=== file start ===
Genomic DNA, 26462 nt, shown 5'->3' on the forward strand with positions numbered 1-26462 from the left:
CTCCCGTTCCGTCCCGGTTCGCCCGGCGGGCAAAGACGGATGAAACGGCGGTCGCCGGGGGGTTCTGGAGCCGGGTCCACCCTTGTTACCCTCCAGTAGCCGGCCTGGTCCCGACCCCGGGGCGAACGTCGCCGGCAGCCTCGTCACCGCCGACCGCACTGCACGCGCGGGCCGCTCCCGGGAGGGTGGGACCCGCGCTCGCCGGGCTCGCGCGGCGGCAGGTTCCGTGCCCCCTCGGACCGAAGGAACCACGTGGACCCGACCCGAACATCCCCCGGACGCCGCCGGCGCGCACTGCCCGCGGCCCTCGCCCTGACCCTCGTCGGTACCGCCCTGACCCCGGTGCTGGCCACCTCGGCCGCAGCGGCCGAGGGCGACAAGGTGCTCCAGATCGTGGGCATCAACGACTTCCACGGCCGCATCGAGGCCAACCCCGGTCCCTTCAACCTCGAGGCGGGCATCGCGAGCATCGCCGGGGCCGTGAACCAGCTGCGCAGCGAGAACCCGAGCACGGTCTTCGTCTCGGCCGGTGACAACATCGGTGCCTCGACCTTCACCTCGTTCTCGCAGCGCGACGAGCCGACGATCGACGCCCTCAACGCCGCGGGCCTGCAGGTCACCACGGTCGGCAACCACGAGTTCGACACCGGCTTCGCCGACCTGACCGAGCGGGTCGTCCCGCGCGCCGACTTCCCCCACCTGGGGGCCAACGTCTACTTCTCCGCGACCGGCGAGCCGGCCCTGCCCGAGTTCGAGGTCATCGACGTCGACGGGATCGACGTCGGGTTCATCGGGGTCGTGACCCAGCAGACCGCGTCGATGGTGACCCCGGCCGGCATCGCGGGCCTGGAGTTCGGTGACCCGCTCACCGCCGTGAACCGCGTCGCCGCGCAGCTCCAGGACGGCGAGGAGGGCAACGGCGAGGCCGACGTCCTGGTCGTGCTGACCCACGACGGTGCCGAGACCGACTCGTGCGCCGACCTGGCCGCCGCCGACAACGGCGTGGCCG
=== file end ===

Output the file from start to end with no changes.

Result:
Genomic DNA, 26462 nt, shown 5'->3' on the forward strand with positions numbered 1-26462 from the left:
CTCCCGTTCCGTCCCGGTTCGCCCGGCGGGCAAAGACGGATGAAACGGCGGTCGCCGGGGGGTTCTGGAGCCGGGTCCACCCTTGTTACCCTCCAGTAGCCGGCCTGGTCCCGACCCCGGGGCGAACGTCGCCGGCAGCCTCGTCACCGCCGACCGCACTGCACGCGCGGGCCGCTCCCGGGAGGGTGGGACCCGCGCTCGCCGGGCTCGCGCGGCGGCAGGTTCCGTGCCCCCTCGGACCGAAGGAACCACGTGGACCCGACCCGAACATCCCCCGGACGCCGCCGGCGCGCACTGCCCGCGGCCCTCGCCCTGACCCTCGTCGGTACCGCCCTGACCCCGGTGCTGGCCACCTCGGCCGCAGCGGCCGAGGGCGACAAGGTGCTCCAGATCGTGGGCATCAACGACTTCCACGGCCGCATCGAGGCCAACCCCGGTCCCTTCAACCTCGAGGCGGGCATCGCGAGCATCGCCGGGGCCGTGAACCAGCTGCGCAGCGAGAACCCGAGCACGGTCTTCGTCTCGGCCGGTGACAACATCGGTGCCTCGACCTTCACCTCGTTCTCGCAGCGCGACGAGCCGACGATCGACGCCCTCAACGCCGCGGGCCTGCAGGTCACCACGGTCGGCAACCACGAGTTCGACACCGGCTTCGCCGACCTGACCGAGCGGGTCGTCCCGCGCGCCGACTTCCCCCACCTGGGGGCCAACGTCTACTTCTCCGCGACCGGCGAGCCGGCCCTGCCCGAGTTCGAGGTCATCGACGTCGACGGGATCGACGTCGGGTTCATCGGGGTCGTGACCCAGCAGACCGCGTCGATGGTGACCCCGGCCGGCATCGCGGGCCTGGAGTTCGGTGACCCGCTCACCGCCGTGAACCGCGTCGCCGCGCAGCTCCAGGACGGCGAGGAGGGCAACGGCGAGGCCGACGTCCTGGTCGTGCTGACCCACGACGGTGCCGAGACCGACTCGTGCGCCGACCTGGCCGCCGCCGACAACGGCGTGGCCG